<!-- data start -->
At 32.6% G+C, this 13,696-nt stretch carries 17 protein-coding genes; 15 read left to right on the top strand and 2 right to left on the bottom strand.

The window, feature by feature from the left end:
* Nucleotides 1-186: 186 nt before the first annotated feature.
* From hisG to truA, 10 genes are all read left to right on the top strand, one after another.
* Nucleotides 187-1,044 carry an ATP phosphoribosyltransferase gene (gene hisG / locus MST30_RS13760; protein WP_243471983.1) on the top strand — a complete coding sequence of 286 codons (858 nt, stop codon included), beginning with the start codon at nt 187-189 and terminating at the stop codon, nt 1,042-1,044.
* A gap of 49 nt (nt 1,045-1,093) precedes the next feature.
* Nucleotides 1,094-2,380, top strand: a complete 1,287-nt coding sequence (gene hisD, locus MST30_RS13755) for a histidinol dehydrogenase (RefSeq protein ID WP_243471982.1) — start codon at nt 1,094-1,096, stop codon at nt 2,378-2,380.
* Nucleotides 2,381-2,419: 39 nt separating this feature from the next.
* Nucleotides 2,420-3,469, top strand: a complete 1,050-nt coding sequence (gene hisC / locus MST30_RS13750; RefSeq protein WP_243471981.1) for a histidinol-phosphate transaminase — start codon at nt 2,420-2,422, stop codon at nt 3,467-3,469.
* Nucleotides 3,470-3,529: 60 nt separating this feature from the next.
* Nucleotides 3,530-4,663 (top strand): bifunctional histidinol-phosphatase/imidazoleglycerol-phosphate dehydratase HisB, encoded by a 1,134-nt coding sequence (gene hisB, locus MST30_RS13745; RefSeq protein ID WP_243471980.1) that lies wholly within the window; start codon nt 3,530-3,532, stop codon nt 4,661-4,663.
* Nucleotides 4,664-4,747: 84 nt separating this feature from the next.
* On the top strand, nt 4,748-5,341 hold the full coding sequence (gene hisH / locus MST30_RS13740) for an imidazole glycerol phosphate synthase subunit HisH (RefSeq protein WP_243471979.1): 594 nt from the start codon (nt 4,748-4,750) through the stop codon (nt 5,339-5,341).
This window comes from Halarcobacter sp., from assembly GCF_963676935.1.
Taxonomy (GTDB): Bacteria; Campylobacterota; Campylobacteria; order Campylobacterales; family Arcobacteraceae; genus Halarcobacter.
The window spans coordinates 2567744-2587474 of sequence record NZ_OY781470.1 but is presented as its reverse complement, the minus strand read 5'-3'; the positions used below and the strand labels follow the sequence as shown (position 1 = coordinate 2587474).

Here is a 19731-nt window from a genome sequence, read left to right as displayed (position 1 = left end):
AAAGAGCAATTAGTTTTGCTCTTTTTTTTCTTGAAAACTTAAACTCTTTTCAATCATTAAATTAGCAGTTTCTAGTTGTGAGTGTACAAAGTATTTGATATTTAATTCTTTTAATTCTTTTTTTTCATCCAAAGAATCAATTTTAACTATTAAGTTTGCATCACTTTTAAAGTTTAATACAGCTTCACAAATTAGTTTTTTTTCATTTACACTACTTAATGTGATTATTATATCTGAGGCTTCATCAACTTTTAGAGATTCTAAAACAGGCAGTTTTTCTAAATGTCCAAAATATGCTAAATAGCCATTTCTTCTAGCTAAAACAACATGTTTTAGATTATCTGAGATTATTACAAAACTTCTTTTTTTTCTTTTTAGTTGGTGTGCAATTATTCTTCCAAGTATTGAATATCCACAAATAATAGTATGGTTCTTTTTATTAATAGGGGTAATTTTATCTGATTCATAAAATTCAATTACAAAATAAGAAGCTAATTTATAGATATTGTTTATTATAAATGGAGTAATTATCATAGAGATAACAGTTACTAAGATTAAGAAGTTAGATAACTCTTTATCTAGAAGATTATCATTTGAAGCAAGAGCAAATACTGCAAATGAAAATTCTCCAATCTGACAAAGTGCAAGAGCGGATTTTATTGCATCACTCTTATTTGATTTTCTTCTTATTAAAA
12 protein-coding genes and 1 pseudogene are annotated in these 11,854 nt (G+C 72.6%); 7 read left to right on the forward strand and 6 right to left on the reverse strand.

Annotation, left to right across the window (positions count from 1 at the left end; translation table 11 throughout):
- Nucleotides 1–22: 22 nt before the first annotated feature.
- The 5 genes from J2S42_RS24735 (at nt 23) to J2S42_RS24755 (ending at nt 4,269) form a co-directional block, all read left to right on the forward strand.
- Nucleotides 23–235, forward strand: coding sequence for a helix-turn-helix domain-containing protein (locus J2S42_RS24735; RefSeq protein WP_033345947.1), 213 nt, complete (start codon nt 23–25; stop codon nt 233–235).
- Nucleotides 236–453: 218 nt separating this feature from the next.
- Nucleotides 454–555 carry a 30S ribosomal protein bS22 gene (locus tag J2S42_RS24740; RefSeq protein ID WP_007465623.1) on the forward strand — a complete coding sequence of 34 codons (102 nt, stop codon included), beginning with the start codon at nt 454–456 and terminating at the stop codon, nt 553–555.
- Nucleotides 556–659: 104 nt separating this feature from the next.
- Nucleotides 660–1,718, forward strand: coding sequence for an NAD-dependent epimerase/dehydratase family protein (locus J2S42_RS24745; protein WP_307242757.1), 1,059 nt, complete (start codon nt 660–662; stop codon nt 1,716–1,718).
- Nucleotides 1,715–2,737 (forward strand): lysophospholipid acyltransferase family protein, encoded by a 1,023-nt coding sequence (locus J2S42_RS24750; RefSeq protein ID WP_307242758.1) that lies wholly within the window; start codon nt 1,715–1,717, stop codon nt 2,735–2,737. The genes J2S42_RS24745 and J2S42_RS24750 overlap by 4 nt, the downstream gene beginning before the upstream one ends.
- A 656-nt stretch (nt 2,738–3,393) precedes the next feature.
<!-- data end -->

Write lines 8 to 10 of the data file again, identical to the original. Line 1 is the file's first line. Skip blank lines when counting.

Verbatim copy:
* Nucleotides 2,381-2,419: 39 nt separating this feature from the next.
* Nucleotides 2,420-3,469, top strand: a complete 1,050-nt coding sequence (gene hisC / locus MST30_RS13750; RefSeq protein WP_243471981.1) for a histidinol-phosphate transaminase — start codon at nt 2,420-2,422, stop codon at nt 3,467-3,469.
* Nucleotides 3,470-3,529: 60 nt separating this feature from the next.